When we created the Builder Healthy Markets Index several years ago, there were few classically healthy markets to speak of. With nearly every economic metric falling--home prices, employment, household formation, and incomes--only one or two markets managed to score higher than 50, the barometer for a truly healthy market.
Today, thanks to an improving U.S. economy, which has finally started to lift employment and incomes, nearly half the top 100 MSAs on our list could be considered healthy. But even though incomes are rising and employment prospects have improved, there's still one metric weighing on home building activity--home prices are projected to decline this year in virtually every major housing market.
It's not clear how much of that has to do with foreclosure sales, which outnumbered new home sales by more than 2 to 1 last year, and how much it has to do with a change in the size and price range of homes that are selling.
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"I think much of what we are seeing with home prices is simply a shift in what has sold," says Hanley Wood's director of research Jonathan Smoke, who compiles the index. "All that's being measured now are lower-end home sales. As above-median homes begin selling again in larger numbers, home price declines will be history."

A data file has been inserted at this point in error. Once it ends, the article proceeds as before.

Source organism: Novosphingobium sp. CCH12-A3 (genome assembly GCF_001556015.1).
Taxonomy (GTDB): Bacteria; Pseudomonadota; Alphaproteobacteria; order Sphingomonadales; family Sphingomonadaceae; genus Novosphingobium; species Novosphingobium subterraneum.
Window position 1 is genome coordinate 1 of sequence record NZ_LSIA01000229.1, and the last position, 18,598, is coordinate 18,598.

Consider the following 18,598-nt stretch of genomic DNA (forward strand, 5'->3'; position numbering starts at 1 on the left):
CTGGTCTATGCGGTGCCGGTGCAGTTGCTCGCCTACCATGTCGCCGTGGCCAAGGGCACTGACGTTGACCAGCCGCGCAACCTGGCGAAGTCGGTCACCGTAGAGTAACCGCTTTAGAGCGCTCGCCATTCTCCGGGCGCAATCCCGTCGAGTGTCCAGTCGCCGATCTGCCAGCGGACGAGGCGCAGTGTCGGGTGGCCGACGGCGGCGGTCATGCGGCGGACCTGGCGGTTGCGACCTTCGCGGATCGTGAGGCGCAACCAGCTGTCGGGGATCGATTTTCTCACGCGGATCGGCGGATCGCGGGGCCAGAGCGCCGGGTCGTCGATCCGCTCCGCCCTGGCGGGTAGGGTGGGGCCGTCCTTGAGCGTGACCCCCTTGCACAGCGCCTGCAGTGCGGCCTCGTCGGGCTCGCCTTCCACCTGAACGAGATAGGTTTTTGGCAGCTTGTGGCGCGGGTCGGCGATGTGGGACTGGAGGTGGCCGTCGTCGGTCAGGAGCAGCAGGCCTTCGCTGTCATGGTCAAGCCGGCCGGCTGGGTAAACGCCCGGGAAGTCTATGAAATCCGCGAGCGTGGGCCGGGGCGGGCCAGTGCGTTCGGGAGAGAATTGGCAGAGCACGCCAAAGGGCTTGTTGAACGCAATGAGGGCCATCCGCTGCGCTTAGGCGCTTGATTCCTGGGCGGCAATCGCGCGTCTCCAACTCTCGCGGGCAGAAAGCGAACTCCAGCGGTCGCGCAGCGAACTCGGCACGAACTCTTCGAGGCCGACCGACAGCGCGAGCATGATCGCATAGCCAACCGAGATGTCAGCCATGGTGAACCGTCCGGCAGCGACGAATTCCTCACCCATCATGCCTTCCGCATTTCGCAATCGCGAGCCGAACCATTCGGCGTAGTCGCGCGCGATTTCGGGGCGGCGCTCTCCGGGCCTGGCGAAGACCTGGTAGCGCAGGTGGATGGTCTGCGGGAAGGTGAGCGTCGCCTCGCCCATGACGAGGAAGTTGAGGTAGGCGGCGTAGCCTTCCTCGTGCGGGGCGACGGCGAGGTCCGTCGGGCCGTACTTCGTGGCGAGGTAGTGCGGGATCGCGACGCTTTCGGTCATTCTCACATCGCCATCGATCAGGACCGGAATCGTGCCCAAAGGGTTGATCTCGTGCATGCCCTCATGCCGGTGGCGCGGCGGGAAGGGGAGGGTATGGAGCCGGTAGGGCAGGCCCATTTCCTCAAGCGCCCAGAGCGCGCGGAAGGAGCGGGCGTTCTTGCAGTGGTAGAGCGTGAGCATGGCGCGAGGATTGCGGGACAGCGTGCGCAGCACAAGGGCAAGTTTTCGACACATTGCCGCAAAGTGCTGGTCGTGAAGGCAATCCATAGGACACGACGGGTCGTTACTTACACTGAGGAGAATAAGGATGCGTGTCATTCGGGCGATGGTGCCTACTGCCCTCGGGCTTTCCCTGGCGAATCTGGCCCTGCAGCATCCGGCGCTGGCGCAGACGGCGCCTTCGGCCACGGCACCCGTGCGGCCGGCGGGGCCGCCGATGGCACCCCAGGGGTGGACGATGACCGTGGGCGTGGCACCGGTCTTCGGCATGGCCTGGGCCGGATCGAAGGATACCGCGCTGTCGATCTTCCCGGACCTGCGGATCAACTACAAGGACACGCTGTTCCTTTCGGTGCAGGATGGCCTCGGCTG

Regardless of their source, price changes have a big, largely unmeasured impact on consumer psychology. Some brave souls will take advantage of the most affordable housing market in the last decade, better employment prospects, and growing incomes, to plow forward with housing purchases. Others, put off by headlines that indicate prices have yet to hit bottom, will no doubt wait until the coast is completely clear.
This much is certain: household balance sheets are much stronger. Americans have earned back much of what they lost in the stock market in recent years. They are starting to spend money on large durable items such as dishwashers and cars. Most major housing markets will finally see job growth this year and incomes are rising again in virtually every big market.